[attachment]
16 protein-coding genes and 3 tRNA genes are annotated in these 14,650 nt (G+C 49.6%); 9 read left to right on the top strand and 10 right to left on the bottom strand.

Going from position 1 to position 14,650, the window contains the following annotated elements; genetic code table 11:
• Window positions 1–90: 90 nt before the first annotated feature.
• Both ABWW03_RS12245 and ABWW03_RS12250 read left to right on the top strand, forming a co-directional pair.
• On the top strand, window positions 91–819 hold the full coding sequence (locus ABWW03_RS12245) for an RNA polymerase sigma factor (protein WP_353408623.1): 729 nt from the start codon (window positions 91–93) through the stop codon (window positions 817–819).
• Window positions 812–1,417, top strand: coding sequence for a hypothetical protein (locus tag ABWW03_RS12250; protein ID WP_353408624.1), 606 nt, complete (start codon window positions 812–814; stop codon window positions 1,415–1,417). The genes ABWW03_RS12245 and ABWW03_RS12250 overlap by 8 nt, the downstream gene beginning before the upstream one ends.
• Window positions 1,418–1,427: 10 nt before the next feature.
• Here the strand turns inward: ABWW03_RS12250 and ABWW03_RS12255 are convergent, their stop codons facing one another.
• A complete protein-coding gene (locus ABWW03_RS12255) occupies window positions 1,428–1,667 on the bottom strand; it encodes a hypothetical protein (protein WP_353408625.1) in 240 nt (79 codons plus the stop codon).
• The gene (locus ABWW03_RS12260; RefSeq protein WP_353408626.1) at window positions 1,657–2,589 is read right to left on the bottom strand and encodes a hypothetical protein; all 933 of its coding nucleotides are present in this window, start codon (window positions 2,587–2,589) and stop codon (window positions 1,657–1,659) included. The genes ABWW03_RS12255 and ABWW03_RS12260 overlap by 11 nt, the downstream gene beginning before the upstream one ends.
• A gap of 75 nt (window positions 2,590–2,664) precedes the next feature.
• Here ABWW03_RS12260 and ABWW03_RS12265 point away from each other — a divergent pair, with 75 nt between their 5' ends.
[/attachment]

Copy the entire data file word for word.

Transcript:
16 protein-coding genes and 3 tRNA genes are annotated in these 14,650 nt (G+C 49.6%); 9 read left to right on the top strand and 10 right to left on the bottom strand.

Going from position 1 to position 14,650, the window contains the following annotated elements; genetic code table 11:
• Window positions 1–90: 90 nt before the first annotated feature.
• Both ABWW03_RS12245 and ABWW03_RS12250 read left to right on the top strand, forming a co-directional pair.
• On the top strand, window positions 91–819 hold the full coding sequence (locus ABWW03_RS12245) for an RNA polymerase sigma factor (protein WP_353408623.1): 729 nt from the start codon (window positions 91–93) through the stop codon (window positions 817–819).
• Window positions 812–1,417, top strand: coding sequence for a hypothetical protein (locus tag ABWW03_RS12250; protein ID WP_353408624.1), 606 nt, complete (start codon window positions 812–814; stop codon window positions 1,415–1,417). The genes ABWW03_RS12245 and ABWW03_RS12250 overlap by 8 nt, the downstream gene beginning before the upstream one ends.
• Window positions 1,418–1,427: 10 nt before the next feature.
• Here the strand turns inward: ABWW03_RS12250 and ABWW03_RS12255 are convergent, their stop codons facing one another.
• A complete protein-coding gene (locus ABWW03_RS12255) occupies window positions 1,428–1,667 on the bottom strand; it encodes a hypothetical protein (protein WP_353408625.1) in 240 nt (79 codons plus the stop codon).
• The gene (locus ABWW03_RS12260; RefSeq protein WP_353408626.1) at window positions 1,657–2,589 is read right to left on the bottom strand and encodes a hypothetical protein; all 933 of its coding nucleotides are present in this window, start codon (window positions 2,587–2,589) and stop codon (window positions 1,657–1,659) included. The genes ABWW03_RS12255 and ABWW03_RS12260 overlap by 11 nt, the downstream gene beginning before the upstream one ends.
• A gap of 75 nt (window positions 2,590–2,664) precedes the next feature.
• Here ABWW03_RS12260 and ABWW03_RS12265 point away from each other — a divergent pair, with 75 nt between their 5' ends.